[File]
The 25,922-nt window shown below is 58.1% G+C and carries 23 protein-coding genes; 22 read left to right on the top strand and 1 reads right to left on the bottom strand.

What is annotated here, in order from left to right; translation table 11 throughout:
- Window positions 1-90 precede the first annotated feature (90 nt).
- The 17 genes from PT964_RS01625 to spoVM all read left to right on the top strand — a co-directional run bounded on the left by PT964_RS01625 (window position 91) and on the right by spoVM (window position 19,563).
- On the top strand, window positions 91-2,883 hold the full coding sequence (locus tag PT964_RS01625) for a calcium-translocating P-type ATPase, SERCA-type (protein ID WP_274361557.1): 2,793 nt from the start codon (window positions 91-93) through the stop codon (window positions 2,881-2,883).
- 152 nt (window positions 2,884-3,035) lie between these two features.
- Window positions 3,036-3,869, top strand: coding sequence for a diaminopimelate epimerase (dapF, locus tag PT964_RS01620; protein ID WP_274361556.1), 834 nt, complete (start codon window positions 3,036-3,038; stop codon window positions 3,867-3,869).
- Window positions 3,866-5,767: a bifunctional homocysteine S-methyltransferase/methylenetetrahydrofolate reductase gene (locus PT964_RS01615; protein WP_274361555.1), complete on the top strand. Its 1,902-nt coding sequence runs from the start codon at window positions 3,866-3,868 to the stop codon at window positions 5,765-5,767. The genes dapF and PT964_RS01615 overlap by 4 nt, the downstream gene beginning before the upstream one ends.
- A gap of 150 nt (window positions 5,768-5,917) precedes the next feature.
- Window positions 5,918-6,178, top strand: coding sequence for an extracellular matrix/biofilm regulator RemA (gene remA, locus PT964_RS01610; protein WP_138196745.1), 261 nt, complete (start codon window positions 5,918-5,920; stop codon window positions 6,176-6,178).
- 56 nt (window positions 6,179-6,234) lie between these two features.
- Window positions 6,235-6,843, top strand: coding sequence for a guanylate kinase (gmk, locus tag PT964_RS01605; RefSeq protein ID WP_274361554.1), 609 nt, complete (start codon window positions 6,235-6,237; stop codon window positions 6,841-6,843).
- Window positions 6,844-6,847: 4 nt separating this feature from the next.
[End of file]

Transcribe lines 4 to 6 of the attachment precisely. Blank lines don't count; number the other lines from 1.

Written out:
- The 17 genes from PT964_RS01625 to spoVM all read left to right on the top strand — a co-directional run bounded on the left by PT964_RS01625 (window position 91) and on the right by spoVM (window position 19,563).
- On the top strand, window positions 91-2,883 hold the full coding sequence (locus tag PT964_RS01625) for a calcium-translocating P-type ATPase, SERCA-type (protein ID WP_274361557.1): 2,793 nt from the start codon (window positions 91-93) through the stop codon (window positions 2,881-2,883).
- 152 nt (window positions 2,884-3,035) lie between these two features.